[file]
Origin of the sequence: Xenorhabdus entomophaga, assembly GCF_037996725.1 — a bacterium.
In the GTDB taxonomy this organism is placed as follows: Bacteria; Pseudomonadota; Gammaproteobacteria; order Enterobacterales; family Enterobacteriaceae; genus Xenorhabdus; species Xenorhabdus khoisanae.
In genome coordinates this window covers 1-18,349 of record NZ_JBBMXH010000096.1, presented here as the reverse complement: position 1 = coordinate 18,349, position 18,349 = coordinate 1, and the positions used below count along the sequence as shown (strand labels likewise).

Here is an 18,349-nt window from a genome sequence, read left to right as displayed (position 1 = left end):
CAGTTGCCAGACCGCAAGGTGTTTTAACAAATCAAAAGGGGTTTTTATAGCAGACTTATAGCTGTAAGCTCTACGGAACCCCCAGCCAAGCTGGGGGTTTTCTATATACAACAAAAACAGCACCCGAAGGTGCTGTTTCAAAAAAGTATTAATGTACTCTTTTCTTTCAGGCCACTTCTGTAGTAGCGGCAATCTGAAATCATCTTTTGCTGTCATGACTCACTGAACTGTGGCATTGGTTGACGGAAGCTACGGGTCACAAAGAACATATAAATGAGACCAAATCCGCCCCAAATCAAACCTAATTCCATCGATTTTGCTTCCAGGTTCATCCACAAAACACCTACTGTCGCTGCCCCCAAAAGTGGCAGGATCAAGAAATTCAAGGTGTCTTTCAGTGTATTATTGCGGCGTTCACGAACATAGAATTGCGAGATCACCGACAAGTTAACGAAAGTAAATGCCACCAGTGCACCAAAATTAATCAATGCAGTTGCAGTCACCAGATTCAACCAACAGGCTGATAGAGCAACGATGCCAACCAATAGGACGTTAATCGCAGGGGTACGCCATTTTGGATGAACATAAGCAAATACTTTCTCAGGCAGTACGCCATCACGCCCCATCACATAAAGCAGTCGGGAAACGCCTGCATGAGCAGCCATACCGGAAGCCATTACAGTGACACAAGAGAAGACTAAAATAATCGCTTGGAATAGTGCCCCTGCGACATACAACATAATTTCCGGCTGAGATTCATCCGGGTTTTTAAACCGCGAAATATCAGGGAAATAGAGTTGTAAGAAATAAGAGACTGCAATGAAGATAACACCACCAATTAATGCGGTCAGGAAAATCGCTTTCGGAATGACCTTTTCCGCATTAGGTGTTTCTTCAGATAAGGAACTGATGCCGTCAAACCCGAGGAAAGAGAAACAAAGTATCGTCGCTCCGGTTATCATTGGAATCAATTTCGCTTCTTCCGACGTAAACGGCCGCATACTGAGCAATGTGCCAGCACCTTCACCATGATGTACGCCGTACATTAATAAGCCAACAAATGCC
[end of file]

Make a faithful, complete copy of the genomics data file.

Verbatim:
Origin of the sequence: Xenorhabdus entomophaga, assembly GCF_037996725.1 — a bacterium.
In the GTDB taxonomy this organism is placed as follows: Bacteria; Pseudomonadota; Gammaproteobacteria; order Enterobacterales; family Enterobacteriaceae; genus Xenorhabdus; species Xenorhabdus khoisanae.
In genome coordinates this window covers 1-18,349 of record NZ_JBBMXH010000096.1, presented here as the reverse complement: position 1 = coordinate 18,349, position 18,349 = coordinate 1, and the positions used below count along the sequence as shown (strand labels likewise).

Here is an 18,349-nt window from a genome sequence, read left to right as displayed (position 1 = left end):
CAGTTGCCAGACCGCAAGGTGTTTTAACAAATCAAAAGGGGTTTTTATAGCAGACTTATAGCTGTAAGCTCTACGGAACCCCCAGCCAAGCTGGGGGTTTTCTATATACAACAAAAACAGCACCCGAAGGTGCTGTTTCAAAAAAGTATTAATGTACTCTTTTCTTTCAGGCCACTTCTGTAGTAGCGGCAATCTGAAATCATCTTTTGCTGTCATGACTCACTGAACTGTGGCATTGGTTGACGGAAGCTACGGGTCACAAAGAACATATAAATGAGACCAAATCCGCCCCAAATCAAACCTAATTCCATCGATTTTGCTTCCAGGTTCATCCACAAAACACCTACTGTCGCTGCCCCCAAAAGTGGCAGGATCAAGAAATTCAAGGTGTCTTTCAGTGTATTATTGCGGCGTTCACGAACATAGAATTGCGAGATCACCGACAAGTTAACGAAAGTAAATGCCACCAGTGCACCAAAATTAATCAATGCAGTTGCAGTCACCAGATTCAACCAACAGGCTGATAGAGCAACGATGCCAACCAATAGGACGTTAATCGCAGGGGTACGCCATTTTGGATGAACATAAGCAAATACTTTCTCAGGCAGTACGCCATCACGCCCCATCACATAAAGCAGTCGGGAAACGCCTGCATGAGCAGCCATACCGGAAGCCATTACAGTGACACAAGAGAAGACTAAAATAATCGCTTGGAATAGTGCCCCTGCGACATACAACATAATTTCCGGCTGAGATTCATCCGGGTTTTTAAACCGCGAAATATCAGGGAAATAGAGTTGTAAGAAATAAGAGACTGCAATGAAGATAACACCACCAATTAATGCGGTCAGGAAAATCGCTTTCGGAATGACCTTTTCCGCATTAGGTGTTTCTTCAGATAAGGAACTGATGCCGTCAAACCCGAGGAAAGAGAAACAAAGTATCGTCGCTCCGGTTATCATTGGAATCAATTTCGCTTCTTCCGACGTAAACGGCCGCATACTGAGCAATGTGCCAGCACCTTCACCATGATGTACGCCGTACATTAATAAGCCAACAAATGCC